After his opening remarks, Moderator Bott preached on John 6:1–14 (Jesus Feeds the Five Thousand), a passage that Worship Coordinator barb janes had chosen. In this gospel, we see the doubt of Jesus’ disciples, Philip and Andrew, and witness a miracle unfold through a simple gift from a child.

The Moderator reminded General Council that the famished crowd listening to Jesus was “hungry in so many ways … For freedom. For deeper connection with each other and with God …” And Jesus’ followers did not think they had enough to offer; a solution was impossible.

There are distinct parallels to the place we find ourselves today. “These hungers are apparent in the streets, in the news stories, in our social media, in our families, in the loneliness and brokenness of so many people’s lives,” noted Moderator Bott. There are also parallels to the marginalized voices that spoke of racism and discrimination and the urgency of change in General Council today. “Think of the child from the crowd. This child was hungry and was not part of the inner circle,” he said. “The child offered what they had, knowing that they might stay hungry …

“The child is us at our best, and the child is the world at its best; when we are ready to offer without having any idea what the end result might be—trusting that what God does with the gift, and with us, will be enough to satisfy the hunger, the hunger of all the world, and more. We could risk and we could dare and see those hungers satisfied. Risk. Dare. Thanks be to God.”

Watch the newly elected Moderator’s full address in the Closing Worship livestream on the 43rd General Council website.

An open letter and video to Premier Doug Ford from us in Ministry at the United Church of Canada

A short letter, and video, from many of us in Ministry,  listing the values and pursuits we’d like you to consider. 

 

see link at https://ontariouccministers.org/

Our Window Fundraiser Raffle

In the spirit of reducing our carbon footprint, Rowntree is endeavoring to save energy by upgrading our windows.

Raffle tickets to upgrade our gym windows are available from Brian Kominaek or Debbie Betchen until Nov 25.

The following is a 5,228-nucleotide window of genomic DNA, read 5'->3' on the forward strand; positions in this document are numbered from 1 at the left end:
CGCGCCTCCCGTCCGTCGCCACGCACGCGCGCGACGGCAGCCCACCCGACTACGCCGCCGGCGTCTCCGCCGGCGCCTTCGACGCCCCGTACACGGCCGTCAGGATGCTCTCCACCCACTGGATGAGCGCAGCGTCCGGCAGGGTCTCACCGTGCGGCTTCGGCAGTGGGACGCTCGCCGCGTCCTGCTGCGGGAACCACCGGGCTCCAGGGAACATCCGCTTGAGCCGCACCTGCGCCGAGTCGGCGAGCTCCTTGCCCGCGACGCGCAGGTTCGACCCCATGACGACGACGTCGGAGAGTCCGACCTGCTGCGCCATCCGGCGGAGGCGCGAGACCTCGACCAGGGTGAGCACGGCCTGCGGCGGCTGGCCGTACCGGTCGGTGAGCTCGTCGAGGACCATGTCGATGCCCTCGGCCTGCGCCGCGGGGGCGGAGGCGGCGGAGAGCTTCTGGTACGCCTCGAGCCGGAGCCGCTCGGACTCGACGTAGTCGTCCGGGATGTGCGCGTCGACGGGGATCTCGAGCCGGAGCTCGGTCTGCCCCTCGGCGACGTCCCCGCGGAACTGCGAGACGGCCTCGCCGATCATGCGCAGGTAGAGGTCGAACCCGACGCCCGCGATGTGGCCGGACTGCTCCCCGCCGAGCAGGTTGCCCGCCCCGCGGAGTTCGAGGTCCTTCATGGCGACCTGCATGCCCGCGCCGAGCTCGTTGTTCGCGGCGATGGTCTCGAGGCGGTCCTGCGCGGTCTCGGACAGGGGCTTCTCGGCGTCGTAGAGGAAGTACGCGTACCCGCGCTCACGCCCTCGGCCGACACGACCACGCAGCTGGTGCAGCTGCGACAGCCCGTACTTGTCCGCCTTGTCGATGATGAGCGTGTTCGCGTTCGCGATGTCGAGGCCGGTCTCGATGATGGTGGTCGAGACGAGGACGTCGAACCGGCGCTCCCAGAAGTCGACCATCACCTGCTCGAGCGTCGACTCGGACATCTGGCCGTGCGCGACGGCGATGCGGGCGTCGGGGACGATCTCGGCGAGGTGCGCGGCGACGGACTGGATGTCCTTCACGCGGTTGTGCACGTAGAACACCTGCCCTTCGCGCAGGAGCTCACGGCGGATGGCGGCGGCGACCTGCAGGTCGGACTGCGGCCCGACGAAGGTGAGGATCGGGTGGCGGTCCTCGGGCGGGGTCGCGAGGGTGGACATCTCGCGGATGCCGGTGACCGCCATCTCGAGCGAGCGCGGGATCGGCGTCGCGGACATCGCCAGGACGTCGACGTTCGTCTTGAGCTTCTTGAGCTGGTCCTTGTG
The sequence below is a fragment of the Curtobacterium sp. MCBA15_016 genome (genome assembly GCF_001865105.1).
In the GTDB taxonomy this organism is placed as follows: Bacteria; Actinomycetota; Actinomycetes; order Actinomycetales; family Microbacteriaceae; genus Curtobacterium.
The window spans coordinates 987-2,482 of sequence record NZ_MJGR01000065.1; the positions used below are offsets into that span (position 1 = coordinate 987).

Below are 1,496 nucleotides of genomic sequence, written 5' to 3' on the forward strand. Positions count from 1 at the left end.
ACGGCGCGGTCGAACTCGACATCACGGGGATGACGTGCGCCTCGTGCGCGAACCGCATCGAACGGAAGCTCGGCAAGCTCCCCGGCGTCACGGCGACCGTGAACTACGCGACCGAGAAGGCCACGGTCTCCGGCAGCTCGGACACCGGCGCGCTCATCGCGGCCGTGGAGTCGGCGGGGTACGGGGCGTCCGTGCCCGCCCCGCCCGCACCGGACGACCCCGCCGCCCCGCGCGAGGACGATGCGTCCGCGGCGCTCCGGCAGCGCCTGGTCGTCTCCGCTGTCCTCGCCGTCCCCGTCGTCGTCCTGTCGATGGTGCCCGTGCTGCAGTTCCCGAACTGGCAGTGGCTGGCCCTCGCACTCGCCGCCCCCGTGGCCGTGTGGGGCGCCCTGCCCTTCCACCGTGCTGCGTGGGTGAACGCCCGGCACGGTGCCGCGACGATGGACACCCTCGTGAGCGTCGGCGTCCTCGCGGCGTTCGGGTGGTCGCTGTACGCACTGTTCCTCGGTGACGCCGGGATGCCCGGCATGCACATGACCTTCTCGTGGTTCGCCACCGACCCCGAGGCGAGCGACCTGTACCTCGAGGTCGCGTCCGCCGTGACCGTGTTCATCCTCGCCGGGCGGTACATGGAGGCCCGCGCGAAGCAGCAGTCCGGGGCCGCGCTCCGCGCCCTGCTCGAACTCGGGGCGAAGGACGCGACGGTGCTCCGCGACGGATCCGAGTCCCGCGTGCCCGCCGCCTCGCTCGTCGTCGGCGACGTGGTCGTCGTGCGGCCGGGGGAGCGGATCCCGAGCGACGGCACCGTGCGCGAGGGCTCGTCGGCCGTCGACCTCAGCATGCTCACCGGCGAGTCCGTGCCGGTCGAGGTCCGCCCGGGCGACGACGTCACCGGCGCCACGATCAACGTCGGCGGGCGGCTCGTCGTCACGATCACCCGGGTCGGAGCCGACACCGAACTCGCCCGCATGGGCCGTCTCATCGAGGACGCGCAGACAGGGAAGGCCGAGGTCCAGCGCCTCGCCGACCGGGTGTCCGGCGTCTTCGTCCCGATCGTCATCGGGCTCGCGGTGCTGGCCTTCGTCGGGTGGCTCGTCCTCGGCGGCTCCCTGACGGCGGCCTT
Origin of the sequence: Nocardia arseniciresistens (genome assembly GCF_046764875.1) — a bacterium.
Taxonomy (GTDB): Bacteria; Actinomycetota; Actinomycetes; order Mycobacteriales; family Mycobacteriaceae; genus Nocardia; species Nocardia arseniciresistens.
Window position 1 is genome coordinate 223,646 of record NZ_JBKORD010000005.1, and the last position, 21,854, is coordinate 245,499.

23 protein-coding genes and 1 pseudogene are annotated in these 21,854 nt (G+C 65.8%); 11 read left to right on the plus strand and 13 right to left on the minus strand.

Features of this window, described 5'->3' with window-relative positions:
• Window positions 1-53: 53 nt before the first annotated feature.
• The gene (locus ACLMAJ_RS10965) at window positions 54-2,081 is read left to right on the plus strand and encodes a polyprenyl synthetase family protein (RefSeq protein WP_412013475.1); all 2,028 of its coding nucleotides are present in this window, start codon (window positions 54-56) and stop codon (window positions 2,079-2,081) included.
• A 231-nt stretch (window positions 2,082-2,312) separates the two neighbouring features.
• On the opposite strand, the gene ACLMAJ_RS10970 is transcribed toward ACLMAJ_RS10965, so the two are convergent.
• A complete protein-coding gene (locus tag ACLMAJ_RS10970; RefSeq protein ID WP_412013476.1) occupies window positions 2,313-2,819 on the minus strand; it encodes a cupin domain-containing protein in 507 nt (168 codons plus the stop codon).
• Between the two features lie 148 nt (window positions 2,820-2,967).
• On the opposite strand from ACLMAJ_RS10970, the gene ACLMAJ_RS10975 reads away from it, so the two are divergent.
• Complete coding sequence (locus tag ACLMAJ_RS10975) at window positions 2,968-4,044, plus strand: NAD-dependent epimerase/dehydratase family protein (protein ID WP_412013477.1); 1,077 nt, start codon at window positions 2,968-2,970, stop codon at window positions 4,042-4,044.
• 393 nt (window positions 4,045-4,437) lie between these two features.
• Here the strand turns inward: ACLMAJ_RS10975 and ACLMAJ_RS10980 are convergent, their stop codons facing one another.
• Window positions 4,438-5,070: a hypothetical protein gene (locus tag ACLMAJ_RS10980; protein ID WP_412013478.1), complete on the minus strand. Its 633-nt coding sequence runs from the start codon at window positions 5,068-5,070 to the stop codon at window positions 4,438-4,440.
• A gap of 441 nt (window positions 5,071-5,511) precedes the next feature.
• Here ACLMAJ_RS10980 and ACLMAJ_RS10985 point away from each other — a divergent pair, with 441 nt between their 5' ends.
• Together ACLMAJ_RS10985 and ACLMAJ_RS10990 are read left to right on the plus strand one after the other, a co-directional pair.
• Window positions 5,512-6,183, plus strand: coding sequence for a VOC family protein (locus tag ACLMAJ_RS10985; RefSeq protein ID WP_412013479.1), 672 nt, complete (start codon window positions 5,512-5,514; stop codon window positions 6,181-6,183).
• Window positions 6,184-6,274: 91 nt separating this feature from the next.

Tickets are 1 for $2 or 3 for $5 . See display of raffle items in church.

Draw will be Sunday Dec 2. Thanks for supporting this effort.

Rev. Wendy Noble’s message from Aug. 19th; The Word Made Flesh

No Way to Treat a Child campaign

No Way to Treat a Child: Israel has the dubious distinction of being the only country in the world that systematically prosecutes between 500 and 700 Palestinian children in military courts each year. No Israeli child comes into contact with the military courts. Ill treatment, including torture is “widespread, systematic and institutionalized throughout the process” according to a UNICEF report. The No Way to Treat a Child campaign seeks to challenge Israel’s prolonged military occupation of Palestinians by exposing widespread and systematic ill treatment of Palestinian children in the Israeli military detention system. It advocates for American and Canadian policy makers to take a proactive role in safeguarding the rights of Palestinian children and ending the military occupation of Palestinians living in the West Bank East Jerusalem and Gaza. It is a project of Defense for Children International –Palestine (DCIP) and American Friends Service Committee (AFSC) In the last three years they grown from a small group of activists in Chicago to a US – based movement, and are now expanding efforts to Canada. For more information on the campaign visit www.nowaytotreatachild.org.

What can you do?

Write to the Hon.Chrystia Freeland ,Minister of foreign affairs and your MP. Ask the Canadian Gov’t to pressure the Israeli Government to cease all settlement activity  intensify diplomatic efforts for just and lasting peace based on UN resolutions and international law.  Visit www.united-church.ca/social-action for sample letter